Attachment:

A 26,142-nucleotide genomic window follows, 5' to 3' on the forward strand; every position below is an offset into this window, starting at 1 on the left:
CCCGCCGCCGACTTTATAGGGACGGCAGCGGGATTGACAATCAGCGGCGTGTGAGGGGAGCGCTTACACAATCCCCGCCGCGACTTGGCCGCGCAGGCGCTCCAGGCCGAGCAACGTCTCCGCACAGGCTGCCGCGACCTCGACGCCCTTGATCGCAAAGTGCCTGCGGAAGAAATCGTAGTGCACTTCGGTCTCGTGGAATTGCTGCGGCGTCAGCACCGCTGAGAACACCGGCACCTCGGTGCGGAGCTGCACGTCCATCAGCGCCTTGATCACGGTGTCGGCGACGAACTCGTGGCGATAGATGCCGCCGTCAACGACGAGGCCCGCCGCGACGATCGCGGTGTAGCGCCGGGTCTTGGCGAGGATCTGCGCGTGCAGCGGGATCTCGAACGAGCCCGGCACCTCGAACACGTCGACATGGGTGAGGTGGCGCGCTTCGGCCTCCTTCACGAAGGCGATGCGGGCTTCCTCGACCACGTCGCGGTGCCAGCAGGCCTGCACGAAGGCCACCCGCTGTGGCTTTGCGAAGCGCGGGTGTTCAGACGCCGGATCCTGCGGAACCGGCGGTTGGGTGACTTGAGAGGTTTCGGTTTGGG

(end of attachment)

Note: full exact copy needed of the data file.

A 26,142-nucleotide genomic window follows, 5' to 3' on the forward strand; every position below is an offset into this window, starting at 1 on the left:
CCCGCCGCCGACTTTATAGGGACGGCAGCGGGATTGACAATCAGCGGCGTGTGAGGGGAGCGCTTACACAATCCCCGCCGCGACTTGGCCGCGCAGGCGCTCCAGGCCGAGCAACGTCTCCGCACAGGCTGCCGCGACCTCGACGCCCTTGATCGCAAAGTGCCTGCGGAAGAAATCGTAGTGCACTTCGGTCTCGTGGAATTGCTGCGGCGTCAGCACCGCTGAGAACACCGGCACCTCGGTGCGGAGCTGCACGTCCATCAGCGCCTTGATCACGGTGTCGGCGACGAACTCGTGGCGATAGATGCCGCCGTCAACGACGAGGCCCGCCGCGACGATCGCGGTGTAGCGCCGGGTCTTGGCGAGGATCTGCGCGTGCAGCGGGATCTCGAACGAGCCCGGCACCTCGAACACGTCGACATGGGTGAGGTGGCGCGCTTCGGCCTCCTTCACGAAGGCGATGCGGGCTTCCTCGACCACGTCGCGGTGCCAGCAGGCCTGCACGAAGGCCACCCGCTGTGGCTTTGCGAAGCGCGGGTGTTCAGACGCCGGATCCTGCGGAACCGGCGGTTGGGTGACTTGAGAGGTTTCGGTTTGGG